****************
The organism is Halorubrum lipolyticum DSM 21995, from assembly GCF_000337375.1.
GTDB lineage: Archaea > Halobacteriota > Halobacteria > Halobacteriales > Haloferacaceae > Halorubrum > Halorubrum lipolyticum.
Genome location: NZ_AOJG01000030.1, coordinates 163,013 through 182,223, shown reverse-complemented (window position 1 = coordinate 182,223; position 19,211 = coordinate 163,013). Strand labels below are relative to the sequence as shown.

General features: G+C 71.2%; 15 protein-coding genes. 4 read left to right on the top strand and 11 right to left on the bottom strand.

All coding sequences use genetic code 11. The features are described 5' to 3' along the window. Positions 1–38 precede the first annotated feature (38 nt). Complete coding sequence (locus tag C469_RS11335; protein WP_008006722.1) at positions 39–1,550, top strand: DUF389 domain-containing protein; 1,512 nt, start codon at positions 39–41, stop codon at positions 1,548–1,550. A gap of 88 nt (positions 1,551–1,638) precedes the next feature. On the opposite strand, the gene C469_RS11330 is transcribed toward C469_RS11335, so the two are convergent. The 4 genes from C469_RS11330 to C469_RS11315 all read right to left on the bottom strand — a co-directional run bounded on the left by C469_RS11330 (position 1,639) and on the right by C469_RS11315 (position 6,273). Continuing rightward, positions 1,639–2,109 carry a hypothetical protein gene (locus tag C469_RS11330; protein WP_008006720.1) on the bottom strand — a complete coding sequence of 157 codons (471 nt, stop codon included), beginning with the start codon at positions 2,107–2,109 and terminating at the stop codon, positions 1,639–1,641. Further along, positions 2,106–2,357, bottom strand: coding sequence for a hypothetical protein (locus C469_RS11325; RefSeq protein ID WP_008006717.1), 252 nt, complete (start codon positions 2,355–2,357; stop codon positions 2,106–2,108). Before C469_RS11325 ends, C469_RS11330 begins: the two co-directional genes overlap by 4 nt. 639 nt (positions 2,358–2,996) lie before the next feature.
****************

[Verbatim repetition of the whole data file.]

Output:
The organism is Halorubrum lipolyticum DSM 21995, from assembly GCF_000337375.1.
GTDB lineage: Archaea > Halobacteriota > Halobacteria > Halobacteriales > Haloferacaceae > Halorubrum > Halorubrum lipolyticum.
Genome location: NZ_AOJG01000030.1, coordinates 163,013 through 182,223, shown reverse-complemented (window position 1 = coordinate 182,223; position 19,211 = coordinate 163,013). Strand labels below are relative to the sequence as shown.

General features: G+C 71.2%; 15 protein-coding genes. 4 read left to right on the top strand and 11 right to left on the bottom strand.

All coding sequences use genetic code 11. The features are described 5' to 3' along the window. Positions 1–38 precede the first annotated feature (38 nt). Complete coding sequence (locus tag C469_RS11335; protein WP_008006722.1) at positions 39–1,550, top strand: DUF389 domain-containing protein; 1,512 nt, start codon at positions 39–41, stop codon at positions 1,548–1,550. A gap of 88 nt (positions 1,551–1,638) precedes the next feature. On the opposite strand, the gene C469_RS11330 is transcribed toward C469_RS11335, so the two are convergent. The 4 genes from C469_RS11330 to C469_RS11315 all read right to left on the bottom strand — a co-directional run bounded on the left by C469_RS11330 (position 1,639) and on the right by C469_RS11315 (position 6,273). Continuing rightward, positions 1,639–2,109 carry a hypothetical protein gene (locus tag C469_RS11330; protein WP_008006720.1) on the bottom strand — a complete coding sequence of 157 codons (471 nt, stop codon included), beginning with the start codon at positions 2,107–2,109 and terminating at the stop codon, positions 1,639–1,641. Further along, positions 2,106–2,357, bottom strand: coding sequence for a hypothetical protein (locus C469_RS11325; RefSeq protein ID WP_008006717.1), 252 nt, complete (start codon positions 2,355–2,357; stop codon positions 2,106–2,108). Before C469_RS11325 ends, C469_RS11330 begins: the two co-directional genes overlap by 4 nt. 639 nt (positions 2,358–2,996) lie before the next feature.